More than two million voters cast their ballot in favour of the Bangsamoro Organic Law (BOL). The new Bangsamoro Autonomous Region in Muslim Mindanao (BARMM) will also include Cotabato City. In Isabela City, residents opposed inclusion. Muslims were divided over the vote. Catholic leaders support the autonomy project.
Manila (AsiaNews/Agencies) – A new chapter has opened in the history of the Philippines. With 1,540,017 votes in favour and 198,750 against, the Bangsamoro Organic Law (BOL) was ratified giving birth to an autonomous, Muslim majority region, on the southern island of Mindanao.
The National Plebiscite Board of Canvassers (NPBOC) announced the results of the referendum yesterday, ratifying the historic law creating the Bangsamoro Autonomous Region in Muslim Mindanao (BARMM).
The new territorial entity will replace the existing Autonomous Region in Muslim Mindanao (ARMM), defined by many as a "failed experiment" due to its dependence on the Manila government and accusations of corruption or mismanagement.
Cotabato City will also be part of the BARMM, whilst residents of Isabela City have rejected inclusion.
The ARMM consists of five provinces: Basilan (excluding Isabela City), Lanao del Sur, Maguindanao (excluding Cotabato City), Sulu and Tawi-Tawi.
Compared to ARMM, the BARMM will have more powers and will receive an annual unconditional budget allocation from the national government that will make it more independent and reduce the need for regional officials to request funding from Manila.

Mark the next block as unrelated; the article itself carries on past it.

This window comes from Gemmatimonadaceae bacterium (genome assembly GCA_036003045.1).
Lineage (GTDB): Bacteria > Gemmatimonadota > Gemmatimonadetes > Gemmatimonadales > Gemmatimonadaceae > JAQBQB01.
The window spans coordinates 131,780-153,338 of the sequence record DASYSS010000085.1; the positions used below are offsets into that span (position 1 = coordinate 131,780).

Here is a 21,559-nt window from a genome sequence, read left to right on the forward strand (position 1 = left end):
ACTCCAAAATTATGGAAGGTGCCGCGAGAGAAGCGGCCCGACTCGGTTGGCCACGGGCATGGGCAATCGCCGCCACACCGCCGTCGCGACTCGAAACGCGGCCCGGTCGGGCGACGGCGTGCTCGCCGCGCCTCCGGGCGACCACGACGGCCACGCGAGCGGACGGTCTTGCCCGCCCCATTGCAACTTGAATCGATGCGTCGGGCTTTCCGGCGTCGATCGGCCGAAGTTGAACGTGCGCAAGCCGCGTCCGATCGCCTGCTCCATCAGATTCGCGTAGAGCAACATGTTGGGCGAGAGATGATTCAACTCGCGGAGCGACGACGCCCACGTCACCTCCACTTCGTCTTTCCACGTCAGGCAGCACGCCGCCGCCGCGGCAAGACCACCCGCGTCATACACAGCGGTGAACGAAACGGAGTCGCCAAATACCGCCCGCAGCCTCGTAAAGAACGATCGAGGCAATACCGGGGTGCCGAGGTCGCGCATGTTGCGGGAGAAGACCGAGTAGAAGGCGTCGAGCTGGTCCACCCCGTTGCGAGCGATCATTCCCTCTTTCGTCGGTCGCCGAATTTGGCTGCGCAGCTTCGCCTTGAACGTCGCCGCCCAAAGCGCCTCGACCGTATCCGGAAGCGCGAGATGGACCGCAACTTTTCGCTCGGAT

It will also have a parliament, to be composed of representatives from the current ARMM provinces, additional territories that voted to join BARMM, and representatives for women, Christians, and indigenous peoples.
Some 2.8 million people were registered for the referendum with 2.17 million voting on 21 January.
A second vote will take place in Lanao del Norte and in North Cotabato, where over 600,000 people are eligible to vote.
Mindanao Muslims have been divided over the vote. The Bangsamoro Organic Law is based on a 2014 peace agreement signed by the government and the Moro Islamic Liberation Front (MILF), a Maguindanao-based group.
The law has generated discontent among other Islamic ethnic groups, like the Tausūg, who prefer federalism, and the Maranao.
Fears, especially in matters of religious freedom, have fuelled the initial distrust of Christians towards the law. Many of them came to the island from the north of the country, taking possession of land that is now the subject of disputes with Muslims.
Four days after the vote, the Catholic leaders of Mindanao, however, expressed support for the autonomy project, describing it as "the last concrete chance for a just and lasting peace in Mindanao”.